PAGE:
The Iditarod Trail
Credit: Marc Lester / Anchorage Daily News / Getty Images

Much of the 1,131-mile Iditarod Trail is a frozen mush-over zone between Anchorage and Nome. But the checkpoint at Mile 194 tempts dogsled racers to stop; in fact, it's the best place for the rest of us to get a taste of the mushing life – along with a hearty serving of Alaskan wilderness. Here the long, frozen digits of Finger Lake curve into the towering blue-and-white Alaska Range. Trimble Glacier glitters in the distance, while wolf tracks create patterns across blankets of snow. And on the lakeshore sits Winterlake Lodge and four log cabins that sleep four each.

Guests take an hour-long flight from Anchorage on a Cessna 206 equipped with ski runners and arrive to a plate of warm Gruyère puff pastries whipped up by owner Kirsten Dixon, a Cordon Bleu-educated chef. You'll need the calories for the day's activities: Dixon's husband Carl keeps 25 sled dogs at Winterlake and teaches rookies how to run them on seven looping trails around the lake. Backcountry routes – also suited to cross-country skis and snowmobiles – lead to views of Denali and 17,400-foot Mount Foraker. Back at the lodge, the bright Alaskan sun has warmed the greenhouse, where you'll gape at the northern lights from the hot tub and plan out your next dogsledding adventure: perhaps an overnight excursion on a nearby 150-acre parcel of spruce-laden property, or even a jaunt on the Iditarod Trail. Hey, it's less than 1,000 miles to Nome.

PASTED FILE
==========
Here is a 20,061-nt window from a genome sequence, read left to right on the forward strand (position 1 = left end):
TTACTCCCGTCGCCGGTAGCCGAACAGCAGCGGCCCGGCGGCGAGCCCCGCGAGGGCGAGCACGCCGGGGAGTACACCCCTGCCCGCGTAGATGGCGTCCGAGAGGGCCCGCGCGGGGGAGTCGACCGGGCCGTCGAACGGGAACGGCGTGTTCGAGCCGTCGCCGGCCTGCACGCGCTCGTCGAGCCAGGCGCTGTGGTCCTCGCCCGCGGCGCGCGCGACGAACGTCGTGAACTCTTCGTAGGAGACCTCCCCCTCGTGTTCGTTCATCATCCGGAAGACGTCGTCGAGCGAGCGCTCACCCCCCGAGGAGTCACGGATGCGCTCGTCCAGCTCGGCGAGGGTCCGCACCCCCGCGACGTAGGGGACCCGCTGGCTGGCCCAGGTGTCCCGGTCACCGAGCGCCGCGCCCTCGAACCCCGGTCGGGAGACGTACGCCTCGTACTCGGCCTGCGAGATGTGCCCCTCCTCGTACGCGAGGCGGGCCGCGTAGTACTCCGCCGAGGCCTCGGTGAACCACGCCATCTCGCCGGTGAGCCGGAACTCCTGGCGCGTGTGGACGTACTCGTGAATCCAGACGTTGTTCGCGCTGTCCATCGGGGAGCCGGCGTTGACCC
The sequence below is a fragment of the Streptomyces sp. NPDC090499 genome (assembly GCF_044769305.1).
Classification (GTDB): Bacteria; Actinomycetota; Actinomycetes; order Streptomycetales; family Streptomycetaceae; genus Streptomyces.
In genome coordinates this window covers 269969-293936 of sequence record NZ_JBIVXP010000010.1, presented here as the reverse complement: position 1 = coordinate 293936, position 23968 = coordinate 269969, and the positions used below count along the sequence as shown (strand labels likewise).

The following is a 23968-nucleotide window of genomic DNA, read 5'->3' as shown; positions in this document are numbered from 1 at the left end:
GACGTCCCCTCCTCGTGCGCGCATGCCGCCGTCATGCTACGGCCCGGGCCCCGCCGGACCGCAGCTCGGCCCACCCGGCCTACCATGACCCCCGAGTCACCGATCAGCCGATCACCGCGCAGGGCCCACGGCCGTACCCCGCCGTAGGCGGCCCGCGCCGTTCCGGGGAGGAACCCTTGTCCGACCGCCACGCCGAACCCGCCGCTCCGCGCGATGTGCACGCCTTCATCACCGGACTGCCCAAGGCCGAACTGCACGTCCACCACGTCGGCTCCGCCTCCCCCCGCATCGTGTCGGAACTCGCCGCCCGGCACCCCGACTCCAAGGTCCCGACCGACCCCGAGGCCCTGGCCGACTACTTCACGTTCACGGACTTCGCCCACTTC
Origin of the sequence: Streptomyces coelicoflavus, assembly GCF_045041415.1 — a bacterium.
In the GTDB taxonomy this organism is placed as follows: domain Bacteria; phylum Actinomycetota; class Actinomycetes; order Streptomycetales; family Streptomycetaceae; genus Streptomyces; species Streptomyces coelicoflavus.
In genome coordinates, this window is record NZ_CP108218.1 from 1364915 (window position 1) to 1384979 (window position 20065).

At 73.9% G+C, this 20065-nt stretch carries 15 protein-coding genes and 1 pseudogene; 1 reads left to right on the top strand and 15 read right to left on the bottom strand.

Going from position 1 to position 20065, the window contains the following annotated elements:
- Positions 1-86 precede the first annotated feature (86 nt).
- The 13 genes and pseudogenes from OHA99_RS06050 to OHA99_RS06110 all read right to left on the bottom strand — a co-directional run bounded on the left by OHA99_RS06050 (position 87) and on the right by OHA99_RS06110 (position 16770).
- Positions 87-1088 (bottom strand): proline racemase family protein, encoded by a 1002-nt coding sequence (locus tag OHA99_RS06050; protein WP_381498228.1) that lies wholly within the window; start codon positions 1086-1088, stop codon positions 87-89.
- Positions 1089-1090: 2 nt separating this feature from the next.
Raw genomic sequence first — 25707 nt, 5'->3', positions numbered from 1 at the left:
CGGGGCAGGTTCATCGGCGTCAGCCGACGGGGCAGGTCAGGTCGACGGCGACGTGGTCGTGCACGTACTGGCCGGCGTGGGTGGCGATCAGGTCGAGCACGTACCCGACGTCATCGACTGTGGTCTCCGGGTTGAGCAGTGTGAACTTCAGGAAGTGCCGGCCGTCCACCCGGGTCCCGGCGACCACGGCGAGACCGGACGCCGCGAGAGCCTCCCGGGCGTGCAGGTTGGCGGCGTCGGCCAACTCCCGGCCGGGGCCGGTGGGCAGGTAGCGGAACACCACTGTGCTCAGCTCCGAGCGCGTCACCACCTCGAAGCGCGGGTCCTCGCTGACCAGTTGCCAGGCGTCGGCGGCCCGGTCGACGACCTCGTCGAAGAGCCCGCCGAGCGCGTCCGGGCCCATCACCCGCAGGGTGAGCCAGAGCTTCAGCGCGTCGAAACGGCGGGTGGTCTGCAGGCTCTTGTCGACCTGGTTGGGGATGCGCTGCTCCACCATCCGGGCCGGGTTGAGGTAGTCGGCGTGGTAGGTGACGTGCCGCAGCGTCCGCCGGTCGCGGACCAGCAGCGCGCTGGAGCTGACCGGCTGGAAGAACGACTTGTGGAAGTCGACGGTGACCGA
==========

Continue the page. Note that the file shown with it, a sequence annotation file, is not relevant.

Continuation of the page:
More information: Within the Wild, which operates the Winterlake Lodge, offers 4-day trips trips from $4,000 per person, including meals, activities, and airfare from Anchorage.